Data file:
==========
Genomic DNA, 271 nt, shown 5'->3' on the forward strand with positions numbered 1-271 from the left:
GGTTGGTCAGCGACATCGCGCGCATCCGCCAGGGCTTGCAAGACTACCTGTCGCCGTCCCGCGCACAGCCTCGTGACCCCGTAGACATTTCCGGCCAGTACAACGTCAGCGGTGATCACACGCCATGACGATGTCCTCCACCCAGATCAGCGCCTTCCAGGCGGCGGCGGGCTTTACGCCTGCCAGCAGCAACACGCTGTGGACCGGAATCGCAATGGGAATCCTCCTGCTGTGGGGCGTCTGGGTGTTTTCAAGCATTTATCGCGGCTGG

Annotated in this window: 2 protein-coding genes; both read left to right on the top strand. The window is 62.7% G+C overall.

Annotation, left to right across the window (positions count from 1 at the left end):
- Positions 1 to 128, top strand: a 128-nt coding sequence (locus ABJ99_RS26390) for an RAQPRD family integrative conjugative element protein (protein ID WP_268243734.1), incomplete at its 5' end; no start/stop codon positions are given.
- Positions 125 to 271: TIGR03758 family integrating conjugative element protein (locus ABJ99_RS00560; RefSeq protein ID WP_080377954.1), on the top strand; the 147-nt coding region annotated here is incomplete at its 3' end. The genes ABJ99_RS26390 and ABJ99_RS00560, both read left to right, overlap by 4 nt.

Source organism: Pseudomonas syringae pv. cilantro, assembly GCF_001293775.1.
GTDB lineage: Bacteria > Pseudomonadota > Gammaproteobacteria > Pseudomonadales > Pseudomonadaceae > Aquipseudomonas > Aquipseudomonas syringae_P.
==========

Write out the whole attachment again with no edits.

Genomic DNA, 271 nt, shown 5'->3' on the forward strand with positions numbered 1-271 from the left:
GGTTGGTCAGCGACATCGCGCGCATCCGCCAGGGCTTGCAAGACTACCTGTCGCCGTCCCGCGCACAGCCTCGTGACCCCGTAGACATTTCCGGCCAGTACAACGTCAGCGGTGATCACACGCCATGACGATGTCCTCCACCCAGATCAGCGCCTTCCAGGCGGCGGCGGGCTTTACGCCTGCCAGCAGCAACACGCTGTGGACCGGAATCGCAATGGGAATCCTCCTGCTGTGGGGCGTCTGGGTGTTTTCAAGCATTTATCGCGGCTGG

Annotated in this window: 2 protein-coding genes; both read left to right on the top strand. The window is 62.7% G+C overall.

Annotation, left to right across the window (positions count from 1 at the left end):
- Positions 1 to 128, top strand: a 128-nt coding sequence (locus ABJ99_RS26390) for an RAQPRD family integrative conjugative element protein (protein ID WP_268243734.1), incomplete at its 5' end; no start/stop codon positions are given.
- Positions 125 to 271: TIGR03758 family integrating conjugative element protein (locus ABJ99_RS00560; RefSeq protein ID WP_080377954.1), on the top strand; the 147-nt coding region annotated here is incomplete at its 3' end. The genes ABJ99_RS26390 and ABJ99_RS00560, both read left to right, overlap by 4 nt.

Source organism: Pseudomonas syringae pv. cilantro, assembly GCF_001293775.1.
GTDB lineage: Bacteria > Pseudomonadota > Gammaproteobacteria > Pseudomonadales > Pseudomonadaceae > Aquipseudomonas > Aquipseudomonas syringae_P.